The Burpo-Malarkey Doctrine

It’s odd and troubling that the best-selling evangelical book of the past decade is a fanciful account of heaven spun from the imagination of a four-year-old boy. (Believe it or not, The Purpose-Driven Life and The Prayer of Jabez are both now more than a decade old.) Peddling fiction about the afterlife as non-fiction is the current Next Big Thing in the world of evangelical publishing.

Those books are part of a burgeoning genre, currently one of the hottest trends in publishing: imaginative tales purporting to be eyewitness accounts of heaven and the afterlife. (Blogger Tim Challies has labeled the genre “Heaven Tourism,” candidly dismissing one bestseller in the category as “pure junk, fiction in the guise of biography, paganism in the guise of Christianity.”)

What’s different about the current crop of afterlife testimonies is that they are being eagerly sought and relentlessly cranked out by evangelical publishers. They are bought and devoured by millions who would describe themselves as born-again Bible-believing Christians. Every book I have named in the above list comes from an ostensibly evangelical source. Many of them are old-guard mainstream ECPA publishers, not vanity presses or dilettantes from the charismatic fringe.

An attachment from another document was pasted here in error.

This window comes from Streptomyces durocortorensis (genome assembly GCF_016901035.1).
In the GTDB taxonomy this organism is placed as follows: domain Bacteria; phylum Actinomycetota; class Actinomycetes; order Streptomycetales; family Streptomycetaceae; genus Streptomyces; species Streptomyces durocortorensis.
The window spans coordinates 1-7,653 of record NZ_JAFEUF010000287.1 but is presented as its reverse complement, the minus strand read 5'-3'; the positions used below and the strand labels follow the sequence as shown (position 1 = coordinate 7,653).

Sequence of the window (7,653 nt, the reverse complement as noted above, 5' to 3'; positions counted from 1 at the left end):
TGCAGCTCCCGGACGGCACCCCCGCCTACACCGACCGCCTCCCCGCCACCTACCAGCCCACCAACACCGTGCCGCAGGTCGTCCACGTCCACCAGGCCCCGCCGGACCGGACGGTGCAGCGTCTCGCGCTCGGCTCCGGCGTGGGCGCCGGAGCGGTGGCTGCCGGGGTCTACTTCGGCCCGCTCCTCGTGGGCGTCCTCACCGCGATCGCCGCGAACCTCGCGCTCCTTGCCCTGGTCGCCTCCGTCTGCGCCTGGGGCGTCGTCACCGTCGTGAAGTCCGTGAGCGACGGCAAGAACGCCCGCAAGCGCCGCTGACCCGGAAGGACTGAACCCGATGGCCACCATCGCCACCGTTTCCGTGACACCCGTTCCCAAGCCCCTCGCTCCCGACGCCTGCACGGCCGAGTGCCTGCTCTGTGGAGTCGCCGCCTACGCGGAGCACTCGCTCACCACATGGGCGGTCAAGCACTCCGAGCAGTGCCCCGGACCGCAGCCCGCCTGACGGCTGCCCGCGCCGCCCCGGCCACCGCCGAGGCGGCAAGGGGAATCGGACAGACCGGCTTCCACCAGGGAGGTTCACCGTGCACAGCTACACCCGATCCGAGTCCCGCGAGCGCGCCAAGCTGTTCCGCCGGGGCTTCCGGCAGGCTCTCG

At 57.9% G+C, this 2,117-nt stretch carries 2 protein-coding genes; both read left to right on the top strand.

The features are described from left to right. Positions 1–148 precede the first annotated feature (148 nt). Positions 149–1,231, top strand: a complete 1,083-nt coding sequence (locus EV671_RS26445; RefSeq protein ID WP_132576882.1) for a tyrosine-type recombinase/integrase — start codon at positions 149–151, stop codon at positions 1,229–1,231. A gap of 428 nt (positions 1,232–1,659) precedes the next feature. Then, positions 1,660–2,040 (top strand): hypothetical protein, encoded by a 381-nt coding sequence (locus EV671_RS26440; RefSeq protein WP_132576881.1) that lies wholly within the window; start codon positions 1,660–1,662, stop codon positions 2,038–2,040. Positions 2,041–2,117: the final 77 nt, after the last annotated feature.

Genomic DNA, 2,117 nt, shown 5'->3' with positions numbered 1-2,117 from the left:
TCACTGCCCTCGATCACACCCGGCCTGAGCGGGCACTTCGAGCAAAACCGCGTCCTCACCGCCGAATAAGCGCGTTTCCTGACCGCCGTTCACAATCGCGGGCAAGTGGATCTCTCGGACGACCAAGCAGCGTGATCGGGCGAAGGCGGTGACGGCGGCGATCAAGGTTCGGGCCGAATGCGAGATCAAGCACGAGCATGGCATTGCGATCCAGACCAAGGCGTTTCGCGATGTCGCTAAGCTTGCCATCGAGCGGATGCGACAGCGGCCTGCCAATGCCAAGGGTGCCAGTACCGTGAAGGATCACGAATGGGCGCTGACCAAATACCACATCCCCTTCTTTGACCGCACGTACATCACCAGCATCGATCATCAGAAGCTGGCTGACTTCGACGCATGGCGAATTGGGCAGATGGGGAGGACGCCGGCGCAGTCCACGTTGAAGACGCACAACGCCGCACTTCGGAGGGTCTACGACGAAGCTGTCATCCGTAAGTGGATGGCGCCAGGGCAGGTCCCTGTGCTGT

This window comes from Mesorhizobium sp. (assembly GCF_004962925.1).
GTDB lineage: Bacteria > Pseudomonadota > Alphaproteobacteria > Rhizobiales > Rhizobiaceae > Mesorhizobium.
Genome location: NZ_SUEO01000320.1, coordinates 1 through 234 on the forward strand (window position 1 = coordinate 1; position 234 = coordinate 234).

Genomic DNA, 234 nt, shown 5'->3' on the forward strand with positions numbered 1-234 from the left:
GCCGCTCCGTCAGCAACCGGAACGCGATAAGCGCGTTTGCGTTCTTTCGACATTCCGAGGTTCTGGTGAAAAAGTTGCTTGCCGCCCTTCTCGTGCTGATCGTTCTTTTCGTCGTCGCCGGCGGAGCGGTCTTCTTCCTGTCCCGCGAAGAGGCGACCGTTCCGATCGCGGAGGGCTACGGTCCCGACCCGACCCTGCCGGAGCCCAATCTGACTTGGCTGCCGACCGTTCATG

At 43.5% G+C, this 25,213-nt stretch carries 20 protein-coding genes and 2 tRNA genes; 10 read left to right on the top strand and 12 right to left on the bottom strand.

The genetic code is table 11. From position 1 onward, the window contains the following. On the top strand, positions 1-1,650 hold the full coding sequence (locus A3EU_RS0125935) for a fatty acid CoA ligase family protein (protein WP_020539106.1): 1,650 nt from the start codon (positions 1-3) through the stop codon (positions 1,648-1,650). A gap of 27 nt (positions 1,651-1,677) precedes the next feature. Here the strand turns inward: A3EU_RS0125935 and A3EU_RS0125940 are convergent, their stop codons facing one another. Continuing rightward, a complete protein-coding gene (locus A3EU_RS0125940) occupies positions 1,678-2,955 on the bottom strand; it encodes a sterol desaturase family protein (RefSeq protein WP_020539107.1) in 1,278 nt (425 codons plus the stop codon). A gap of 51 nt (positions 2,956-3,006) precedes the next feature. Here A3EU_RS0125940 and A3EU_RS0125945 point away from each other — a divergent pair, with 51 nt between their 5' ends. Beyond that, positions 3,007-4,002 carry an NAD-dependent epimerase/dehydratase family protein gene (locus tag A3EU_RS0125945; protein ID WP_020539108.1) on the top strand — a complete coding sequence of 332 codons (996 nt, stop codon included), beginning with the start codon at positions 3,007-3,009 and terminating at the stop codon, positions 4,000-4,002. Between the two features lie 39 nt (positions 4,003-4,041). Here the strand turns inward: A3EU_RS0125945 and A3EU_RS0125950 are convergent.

But the larger issue is one no authentic believer should miss: the whole premise behind every one of these books is contrary to everything Scripture teaches about heaven.

In an upcoming book dealing with this subject, John MacArthur says…

http://www.gty.org/blog/B121018

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